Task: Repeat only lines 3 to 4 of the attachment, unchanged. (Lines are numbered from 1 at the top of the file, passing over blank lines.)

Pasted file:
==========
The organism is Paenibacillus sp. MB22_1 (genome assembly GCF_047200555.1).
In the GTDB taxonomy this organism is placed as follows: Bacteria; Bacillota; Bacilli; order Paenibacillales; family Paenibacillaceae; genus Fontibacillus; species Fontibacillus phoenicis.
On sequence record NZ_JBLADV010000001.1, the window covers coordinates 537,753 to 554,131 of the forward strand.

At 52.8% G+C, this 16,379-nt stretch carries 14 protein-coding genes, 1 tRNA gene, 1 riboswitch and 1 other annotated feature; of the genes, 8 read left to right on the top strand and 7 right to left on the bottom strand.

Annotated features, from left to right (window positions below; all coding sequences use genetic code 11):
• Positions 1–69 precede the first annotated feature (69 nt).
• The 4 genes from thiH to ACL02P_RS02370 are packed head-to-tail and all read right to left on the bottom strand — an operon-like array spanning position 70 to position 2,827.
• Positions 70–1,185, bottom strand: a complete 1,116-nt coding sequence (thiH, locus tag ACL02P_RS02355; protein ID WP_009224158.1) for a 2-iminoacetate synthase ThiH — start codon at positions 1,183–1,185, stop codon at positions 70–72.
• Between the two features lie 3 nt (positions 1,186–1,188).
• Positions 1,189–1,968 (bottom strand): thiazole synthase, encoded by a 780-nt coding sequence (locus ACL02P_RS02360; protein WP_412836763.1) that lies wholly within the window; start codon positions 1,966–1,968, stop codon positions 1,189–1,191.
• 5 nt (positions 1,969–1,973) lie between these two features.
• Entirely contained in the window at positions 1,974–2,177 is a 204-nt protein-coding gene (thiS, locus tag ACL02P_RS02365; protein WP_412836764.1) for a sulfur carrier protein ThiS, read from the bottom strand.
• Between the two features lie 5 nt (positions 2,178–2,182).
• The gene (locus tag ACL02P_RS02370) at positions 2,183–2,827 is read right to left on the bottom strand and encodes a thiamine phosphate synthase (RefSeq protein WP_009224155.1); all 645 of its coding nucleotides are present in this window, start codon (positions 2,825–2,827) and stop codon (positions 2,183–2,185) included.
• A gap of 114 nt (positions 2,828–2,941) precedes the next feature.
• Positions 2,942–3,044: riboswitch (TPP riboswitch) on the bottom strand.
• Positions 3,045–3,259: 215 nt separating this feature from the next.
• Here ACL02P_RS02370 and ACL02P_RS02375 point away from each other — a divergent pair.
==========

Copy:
On sequence record NZ_JBLADV010000001.1, the window covers coordinates 537,753 to 554,131 of the forward strand.

At 52.8% G+C, this 16,379-nt stretch carries 14 protein-coding genes, 1 tRNA gene, 1 riboswitch and 1 other annotated feature; of the genes, 8 read left to right on the top strand and 7 right to left on the bottom strand.